One Church’s Path to Racial Diversity
By George Robertson, Teaching Elder and Moderator of the 44th General Assembly

This month’s story on PCA Voices features George Robertson, pastor of First Presbyterian Church in Augusta and the moderator of the PCA’s 44th General Assembly.  Robertson was born in Alabama, just a bike-ride from the Ku Klux Klan’s national headquarters. Throughout his formative years, he explains, he was immersed in a segregationist culture, and lived in it “uncritically.”

By middle school, God had saved him from his sins. What’s more, Robertson says, God “planted a gospel in me that will not allow racism to endure.” That impulse for racial reconciliation may explain, at least in part, why God called Robertson to a church that was built in 1804, that featured a slave gallery, and was the birthplace of the Presbyterian Church of the Confederate States of America.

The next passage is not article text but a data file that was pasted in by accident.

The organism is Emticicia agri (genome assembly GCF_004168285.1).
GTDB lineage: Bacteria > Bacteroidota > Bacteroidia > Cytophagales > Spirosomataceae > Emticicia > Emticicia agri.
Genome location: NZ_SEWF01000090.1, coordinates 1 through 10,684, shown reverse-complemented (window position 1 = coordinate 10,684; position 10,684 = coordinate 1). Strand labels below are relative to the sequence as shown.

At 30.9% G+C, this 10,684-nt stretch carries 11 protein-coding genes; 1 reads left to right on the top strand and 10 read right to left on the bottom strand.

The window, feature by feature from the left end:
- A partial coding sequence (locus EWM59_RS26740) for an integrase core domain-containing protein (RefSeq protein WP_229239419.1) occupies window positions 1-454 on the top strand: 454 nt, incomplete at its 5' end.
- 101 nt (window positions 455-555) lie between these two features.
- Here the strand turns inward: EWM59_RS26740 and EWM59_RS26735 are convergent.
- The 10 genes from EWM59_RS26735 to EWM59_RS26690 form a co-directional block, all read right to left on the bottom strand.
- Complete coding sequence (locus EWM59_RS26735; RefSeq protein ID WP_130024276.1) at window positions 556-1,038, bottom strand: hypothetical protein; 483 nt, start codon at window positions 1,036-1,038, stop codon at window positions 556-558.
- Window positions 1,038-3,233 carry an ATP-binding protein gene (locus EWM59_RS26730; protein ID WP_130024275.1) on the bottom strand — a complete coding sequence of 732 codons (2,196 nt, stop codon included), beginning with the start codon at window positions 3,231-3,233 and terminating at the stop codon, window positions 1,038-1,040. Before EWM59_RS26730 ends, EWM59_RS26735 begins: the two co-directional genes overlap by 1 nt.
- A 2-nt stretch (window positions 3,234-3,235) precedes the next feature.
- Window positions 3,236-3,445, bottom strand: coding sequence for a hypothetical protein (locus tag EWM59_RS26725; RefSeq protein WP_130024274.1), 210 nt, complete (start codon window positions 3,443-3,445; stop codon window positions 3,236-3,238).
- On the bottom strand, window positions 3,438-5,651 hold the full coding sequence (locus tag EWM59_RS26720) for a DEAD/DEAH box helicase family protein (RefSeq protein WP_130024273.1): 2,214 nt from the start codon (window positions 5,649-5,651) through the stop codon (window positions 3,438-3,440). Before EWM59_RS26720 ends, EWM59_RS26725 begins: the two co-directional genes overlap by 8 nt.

In this presentation, Robertson describes how, through the “messy work of the Gospel,” God has taken a congregation from its racist past to aggressively becoming a multi-ethnic congregation.

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